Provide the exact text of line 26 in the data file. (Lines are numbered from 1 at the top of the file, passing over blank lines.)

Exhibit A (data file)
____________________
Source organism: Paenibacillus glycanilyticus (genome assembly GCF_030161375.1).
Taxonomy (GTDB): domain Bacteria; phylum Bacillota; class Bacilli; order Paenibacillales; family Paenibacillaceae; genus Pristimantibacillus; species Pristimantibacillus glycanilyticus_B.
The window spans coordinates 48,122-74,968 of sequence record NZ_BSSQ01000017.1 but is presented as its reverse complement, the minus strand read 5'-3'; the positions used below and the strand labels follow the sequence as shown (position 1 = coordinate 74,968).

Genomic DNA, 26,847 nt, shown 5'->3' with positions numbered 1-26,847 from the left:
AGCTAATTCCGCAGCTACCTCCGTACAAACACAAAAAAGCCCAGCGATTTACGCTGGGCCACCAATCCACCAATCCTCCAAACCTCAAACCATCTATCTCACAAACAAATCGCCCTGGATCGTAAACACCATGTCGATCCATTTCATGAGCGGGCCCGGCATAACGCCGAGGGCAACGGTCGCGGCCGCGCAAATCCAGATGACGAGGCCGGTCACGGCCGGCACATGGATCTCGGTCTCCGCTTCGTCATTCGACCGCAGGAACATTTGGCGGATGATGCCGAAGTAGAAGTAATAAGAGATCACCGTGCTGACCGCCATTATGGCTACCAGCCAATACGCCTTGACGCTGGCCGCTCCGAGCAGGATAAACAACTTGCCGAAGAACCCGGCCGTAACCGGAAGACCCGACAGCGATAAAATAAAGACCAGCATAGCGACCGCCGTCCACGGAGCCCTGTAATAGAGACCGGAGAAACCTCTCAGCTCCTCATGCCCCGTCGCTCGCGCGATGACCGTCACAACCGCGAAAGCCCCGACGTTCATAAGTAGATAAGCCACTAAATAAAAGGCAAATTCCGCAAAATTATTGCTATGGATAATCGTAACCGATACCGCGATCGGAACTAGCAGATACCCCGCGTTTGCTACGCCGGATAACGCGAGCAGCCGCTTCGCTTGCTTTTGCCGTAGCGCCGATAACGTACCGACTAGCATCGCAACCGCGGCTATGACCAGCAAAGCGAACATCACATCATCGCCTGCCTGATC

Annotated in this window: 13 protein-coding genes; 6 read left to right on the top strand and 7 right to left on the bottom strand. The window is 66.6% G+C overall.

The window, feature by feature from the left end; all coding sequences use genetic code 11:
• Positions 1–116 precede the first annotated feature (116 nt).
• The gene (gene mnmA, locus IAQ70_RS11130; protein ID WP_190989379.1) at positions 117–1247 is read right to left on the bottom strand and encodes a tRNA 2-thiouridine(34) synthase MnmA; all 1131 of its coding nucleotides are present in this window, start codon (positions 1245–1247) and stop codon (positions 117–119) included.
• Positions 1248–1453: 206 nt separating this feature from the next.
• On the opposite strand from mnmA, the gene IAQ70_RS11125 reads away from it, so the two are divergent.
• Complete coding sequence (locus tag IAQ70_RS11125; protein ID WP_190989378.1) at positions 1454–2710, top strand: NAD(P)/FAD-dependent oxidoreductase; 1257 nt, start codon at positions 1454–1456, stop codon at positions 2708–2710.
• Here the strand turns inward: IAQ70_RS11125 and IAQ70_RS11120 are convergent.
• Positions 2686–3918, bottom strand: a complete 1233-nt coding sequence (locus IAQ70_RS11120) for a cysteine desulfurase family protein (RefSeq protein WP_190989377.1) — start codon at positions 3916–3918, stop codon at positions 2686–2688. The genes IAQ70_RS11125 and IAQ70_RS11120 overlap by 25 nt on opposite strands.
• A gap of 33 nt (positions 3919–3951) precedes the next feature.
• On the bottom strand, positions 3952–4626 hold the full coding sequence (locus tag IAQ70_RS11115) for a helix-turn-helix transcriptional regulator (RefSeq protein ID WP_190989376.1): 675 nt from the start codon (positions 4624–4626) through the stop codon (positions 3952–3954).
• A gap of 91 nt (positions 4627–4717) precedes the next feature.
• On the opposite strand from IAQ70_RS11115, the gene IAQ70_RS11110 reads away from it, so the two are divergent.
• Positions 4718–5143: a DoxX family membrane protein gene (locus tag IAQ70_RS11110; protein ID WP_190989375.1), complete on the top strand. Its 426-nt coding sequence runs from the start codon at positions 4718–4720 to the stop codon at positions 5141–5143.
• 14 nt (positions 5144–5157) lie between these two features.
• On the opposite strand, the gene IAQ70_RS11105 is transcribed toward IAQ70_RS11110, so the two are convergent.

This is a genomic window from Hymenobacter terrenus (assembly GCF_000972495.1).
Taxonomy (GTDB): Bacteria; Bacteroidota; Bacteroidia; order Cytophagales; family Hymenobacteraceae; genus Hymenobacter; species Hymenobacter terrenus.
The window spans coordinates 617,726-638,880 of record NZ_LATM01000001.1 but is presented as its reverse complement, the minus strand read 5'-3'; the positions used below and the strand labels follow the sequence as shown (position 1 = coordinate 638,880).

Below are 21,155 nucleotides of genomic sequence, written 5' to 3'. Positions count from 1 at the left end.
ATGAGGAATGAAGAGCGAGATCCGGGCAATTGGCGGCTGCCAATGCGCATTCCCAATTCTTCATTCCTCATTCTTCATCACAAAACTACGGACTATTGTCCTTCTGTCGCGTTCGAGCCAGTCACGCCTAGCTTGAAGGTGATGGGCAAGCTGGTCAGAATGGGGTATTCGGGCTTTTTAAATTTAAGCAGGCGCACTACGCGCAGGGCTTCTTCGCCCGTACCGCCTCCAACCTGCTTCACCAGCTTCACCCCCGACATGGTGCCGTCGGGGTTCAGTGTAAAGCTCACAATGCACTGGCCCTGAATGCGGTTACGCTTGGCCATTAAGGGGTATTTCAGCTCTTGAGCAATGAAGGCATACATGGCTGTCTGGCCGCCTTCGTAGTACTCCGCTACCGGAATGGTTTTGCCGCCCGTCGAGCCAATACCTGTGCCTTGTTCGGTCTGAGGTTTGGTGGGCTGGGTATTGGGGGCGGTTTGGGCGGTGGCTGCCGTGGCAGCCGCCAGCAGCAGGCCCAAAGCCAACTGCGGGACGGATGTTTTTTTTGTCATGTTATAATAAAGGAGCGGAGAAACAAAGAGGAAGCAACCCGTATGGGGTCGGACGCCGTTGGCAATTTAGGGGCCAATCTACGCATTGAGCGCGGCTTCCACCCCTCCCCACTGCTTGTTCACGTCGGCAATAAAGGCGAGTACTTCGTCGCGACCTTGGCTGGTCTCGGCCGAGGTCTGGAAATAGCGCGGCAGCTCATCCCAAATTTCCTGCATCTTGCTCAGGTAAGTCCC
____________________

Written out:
ATGAGGAATGAAGAGCGAGATCCGGGCAATTGGCGGCTGCCAATGCGCATTCCCAATTCTTCATTCCTCATTCTTCATCACAAAACTACGGACTATTGTCCTTCTGTCGCGTTCGAGCCAGTCACGCCTAGCTTGAAGGTGATGGGCAAGCTGGTCAGAATGGGGTATTCGGGCTTTTTAAATTTAAGCAGGCGCACTACGCGCAGGGCTTCTTCGCCCGTACCGCCTCCAACCTGCTTCACCAGCTTCACCCCCGACATGGTGCCGTCGGGGTTCAGTGTAAAGCTCACAATGCACTGGCCCTGAATGCGGTTACGCTTGGCCATTAAGGGGTATTTCAGCTCTTGAGCAATGAAGGCATACATGGCTGTCTGGCCGCCTTCGTAGTACTCCGCTACCGGAATGGTTTTGCCGCCCGTCGAGCCAATACCTGTGCCTTGTTCGGTCTGAGGTTTGGTGGGCTGGGTATTGGGGGCGGTTTGGGCGGTGGCTGCCGTGGCAGCCGCCAGCAGCAGGCCCAAAGCCAACTGCGGGACGGATGTTTTTTTTGTCATGTTATAATAAAGGAGCGGAGAAACAAAGAGGAAGCAACCCGTATGGGGTCGGACGCCGTTGGCAATTTAGGGGCCAATCTACGCATTGAGCGCGGCTTCCACCCCTCCCCACTGCTTGTTCACGTCGGCAATAAAGGCGAGTACTTCGTCGCGACCTTGGCTGGTCTCGGCCGAGGTCTGGAAATAGCGCGGCAGCTCATCCCAAATTTCCTGCATCTTGCTCAGGTAAGTCCC